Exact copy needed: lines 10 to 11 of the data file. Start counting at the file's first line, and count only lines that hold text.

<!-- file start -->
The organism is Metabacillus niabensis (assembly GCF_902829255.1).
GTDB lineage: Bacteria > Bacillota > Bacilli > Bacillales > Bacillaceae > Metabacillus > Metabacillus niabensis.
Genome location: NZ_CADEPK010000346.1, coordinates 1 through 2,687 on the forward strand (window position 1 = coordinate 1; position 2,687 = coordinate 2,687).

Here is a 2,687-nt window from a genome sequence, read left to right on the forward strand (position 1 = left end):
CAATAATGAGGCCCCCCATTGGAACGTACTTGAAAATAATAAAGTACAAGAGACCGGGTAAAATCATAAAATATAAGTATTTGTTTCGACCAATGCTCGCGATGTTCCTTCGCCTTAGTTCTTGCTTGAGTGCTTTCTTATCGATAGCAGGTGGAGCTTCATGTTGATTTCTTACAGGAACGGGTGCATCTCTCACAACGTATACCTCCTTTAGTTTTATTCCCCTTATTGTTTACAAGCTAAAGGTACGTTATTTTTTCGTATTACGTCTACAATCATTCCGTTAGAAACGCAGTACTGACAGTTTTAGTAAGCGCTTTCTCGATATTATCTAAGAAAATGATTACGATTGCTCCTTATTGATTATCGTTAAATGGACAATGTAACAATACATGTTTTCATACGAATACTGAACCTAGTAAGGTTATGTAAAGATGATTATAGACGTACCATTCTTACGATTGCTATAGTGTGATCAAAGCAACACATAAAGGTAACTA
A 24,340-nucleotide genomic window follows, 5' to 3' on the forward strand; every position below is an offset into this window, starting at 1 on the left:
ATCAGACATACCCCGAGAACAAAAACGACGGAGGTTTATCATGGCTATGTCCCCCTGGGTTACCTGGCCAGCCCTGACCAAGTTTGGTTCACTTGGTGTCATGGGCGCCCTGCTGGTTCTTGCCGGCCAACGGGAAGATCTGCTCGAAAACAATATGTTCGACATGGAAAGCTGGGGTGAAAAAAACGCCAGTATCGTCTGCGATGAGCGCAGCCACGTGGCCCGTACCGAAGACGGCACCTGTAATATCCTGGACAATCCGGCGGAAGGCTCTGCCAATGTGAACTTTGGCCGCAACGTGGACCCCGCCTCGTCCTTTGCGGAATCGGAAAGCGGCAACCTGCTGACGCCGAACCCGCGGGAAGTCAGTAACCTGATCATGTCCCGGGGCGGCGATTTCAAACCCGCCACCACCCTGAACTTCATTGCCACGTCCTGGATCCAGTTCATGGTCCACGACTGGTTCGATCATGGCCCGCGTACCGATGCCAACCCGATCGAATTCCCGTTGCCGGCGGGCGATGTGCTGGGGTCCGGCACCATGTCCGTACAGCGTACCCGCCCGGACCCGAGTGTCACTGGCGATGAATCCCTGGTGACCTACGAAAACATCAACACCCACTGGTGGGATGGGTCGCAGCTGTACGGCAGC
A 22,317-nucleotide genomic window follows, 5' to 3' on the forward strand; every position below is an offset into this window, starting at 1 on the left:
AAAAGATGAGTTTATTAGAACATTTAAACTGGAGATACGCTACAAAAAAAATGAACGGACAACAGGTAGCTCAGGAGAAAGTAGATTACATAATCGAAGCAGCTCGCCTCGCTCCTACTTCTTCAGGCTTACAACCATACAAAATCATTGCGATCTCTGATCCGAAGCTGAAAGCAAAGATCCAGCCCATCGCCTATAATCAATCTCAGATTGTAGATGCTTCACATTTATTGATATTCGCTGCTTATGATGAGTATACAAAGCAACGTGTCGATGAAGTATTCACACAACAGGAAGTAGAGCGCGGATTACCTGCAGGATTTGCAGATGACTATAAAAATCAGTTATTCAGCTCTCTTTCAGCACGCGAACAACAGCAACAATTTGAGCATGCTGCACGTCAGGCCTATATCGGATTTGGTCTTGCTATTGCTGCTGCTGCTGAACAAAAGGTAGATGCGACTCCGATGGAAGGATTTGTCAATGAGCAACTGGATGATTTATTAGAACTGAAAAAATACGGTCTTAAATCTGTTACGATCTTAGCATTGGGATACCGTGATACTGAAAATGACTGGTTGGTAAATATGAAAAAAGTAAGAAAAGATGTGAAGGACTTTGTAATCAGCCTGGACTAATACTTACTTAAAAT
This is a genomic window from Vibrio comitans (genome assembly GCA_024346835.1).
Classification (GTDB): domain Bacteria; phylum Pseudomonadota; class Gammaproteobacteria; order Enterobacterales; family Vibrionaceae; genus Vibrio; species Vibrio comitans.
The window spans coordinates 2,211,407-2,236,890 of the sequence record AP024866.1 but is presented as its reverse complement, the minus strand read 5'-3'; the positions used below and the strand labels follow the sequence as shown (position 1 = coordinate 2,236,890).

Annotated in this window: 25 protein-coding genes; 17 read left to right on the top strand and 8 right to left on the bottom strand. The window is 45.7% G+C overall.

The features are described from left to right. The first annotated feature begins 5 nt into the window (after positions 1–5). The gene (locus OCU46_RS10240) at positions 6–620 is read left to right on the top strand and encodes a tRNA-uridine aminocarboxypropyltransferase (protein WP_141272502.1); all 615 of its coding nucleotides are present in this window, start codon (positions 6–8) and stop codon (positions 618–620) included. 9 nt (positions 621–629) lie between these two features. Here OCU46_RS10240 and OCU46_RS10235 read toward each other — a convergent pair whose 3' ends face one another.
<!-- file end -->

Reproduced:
This is a genomic window from Vibrio comitans (genome assembly GCA_024346835.1).
Classification (GTDB): domain Bacteria; phylum Pseudomonadota; class Gammaproteobacteria; order Enterobacterales; family Vibrionaceae; genus Vibrio; species Vibrio comitans.